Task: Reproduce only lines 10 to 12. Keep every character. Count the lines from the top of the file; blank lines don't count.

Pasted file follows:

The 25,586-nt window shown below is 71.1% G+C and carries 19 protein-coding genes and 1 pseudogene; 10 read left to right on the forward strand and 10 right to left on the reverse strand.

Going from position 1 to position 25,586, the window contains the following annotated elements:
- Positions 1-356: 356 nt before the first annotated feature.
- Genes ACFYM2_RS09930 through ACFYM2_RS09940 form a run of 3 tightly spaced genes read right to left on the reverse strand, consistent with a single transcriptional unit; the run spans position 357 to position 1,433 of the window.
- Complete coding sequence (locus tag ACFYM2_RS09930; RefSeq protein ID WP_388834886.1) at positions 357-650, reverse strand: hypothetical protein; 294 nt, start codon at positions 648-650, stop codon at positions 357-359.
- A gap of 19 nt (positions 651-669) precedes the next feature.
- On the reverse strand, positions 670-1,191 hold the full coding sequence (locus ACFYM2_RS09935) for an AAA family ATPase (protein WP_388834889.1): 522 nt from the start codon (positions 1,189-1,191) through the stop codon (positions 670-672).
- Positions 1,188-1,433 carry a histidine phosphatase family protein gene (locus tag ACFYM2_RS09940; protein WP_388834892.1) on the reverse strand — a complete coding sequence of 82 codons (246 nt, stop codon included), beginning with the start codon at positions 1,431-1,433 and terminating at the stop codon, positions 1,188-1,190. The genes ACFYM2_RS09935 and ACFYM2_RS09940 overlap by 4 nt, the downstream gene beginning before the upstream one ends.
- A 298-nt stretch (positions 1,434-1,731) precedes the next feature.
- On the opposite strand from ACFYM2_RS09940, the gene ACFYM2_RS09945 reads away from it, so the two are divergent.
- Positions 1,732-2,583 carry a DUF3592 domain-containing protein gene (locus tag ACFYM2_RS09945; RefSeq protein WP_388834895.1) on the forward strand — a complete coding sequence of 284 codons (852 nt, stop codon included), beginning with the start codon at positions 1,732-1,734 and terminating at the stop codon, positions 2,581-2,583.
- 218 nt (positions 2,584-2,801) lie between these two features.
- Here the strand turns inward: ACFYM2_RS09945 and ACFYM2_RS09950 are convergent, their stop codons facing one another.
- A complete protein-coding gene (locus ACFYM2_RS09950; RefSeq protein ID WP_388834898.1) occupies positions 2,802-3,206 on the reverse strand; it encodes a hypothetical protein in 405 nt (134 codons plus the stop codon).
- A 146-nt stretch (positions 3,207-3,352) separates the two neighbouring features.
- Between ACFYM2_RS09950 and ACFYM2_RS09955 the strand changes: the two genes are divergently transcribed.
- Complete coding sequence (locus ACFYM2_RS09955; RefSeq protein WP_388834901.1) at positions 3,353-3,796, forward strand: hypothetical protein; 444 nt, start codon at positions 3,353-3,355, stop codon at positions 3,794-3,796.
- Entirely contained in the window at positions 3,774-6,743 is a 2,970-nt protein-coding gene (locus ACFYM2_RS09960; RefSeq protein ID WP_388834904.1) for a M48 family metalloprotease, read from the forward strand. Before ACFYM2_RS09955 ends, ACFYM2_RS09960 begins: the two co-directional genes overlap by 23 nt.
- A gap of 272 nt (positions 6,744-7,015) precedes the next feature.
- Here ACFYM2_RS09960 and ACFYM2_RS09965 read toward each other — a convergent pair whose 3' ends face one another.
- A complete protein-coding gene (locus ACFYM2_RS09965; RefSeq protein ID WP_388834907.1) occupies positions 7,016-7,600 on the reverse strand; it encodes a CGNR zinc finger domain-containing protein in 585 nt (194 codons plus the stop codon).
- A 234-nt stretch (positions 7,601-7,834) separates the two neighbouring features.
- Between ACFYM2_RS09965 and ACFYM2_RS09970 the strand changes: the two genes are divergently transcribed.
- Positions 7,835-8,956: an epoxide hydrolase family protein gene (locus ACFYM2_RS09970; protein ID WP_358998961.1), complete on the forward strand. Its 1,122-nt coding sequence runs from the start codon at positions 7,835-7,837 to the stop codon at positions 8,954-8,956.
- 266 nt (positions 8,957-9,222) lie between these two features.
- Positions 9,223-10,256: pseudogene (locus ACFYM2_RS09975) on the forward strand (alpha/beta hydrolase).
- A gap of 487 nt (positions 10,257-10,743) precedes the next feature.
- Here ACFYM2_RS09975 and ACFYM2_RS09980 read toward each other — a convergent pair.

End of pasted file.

- On the opposite strand from ACFYM2_RS09940, the gene ACFYM2_RS09945 reads away from it, so the two are divergent.
- Positions 1,732-2,583 carry a DUF3592 domain-containing protein gene (locus tag ACFYM2_RS09945; RefSeq protein WP_388834895.1) on the forward strand — a complete coding sequence of 284 codons (852 nt, stop codon included), beginning with the start codon at positions 1,732-1,734 and terminating at the stop codon, positions 2,581-2,583.
- 218 nt (positions 2,584-2,801) lie between these two features.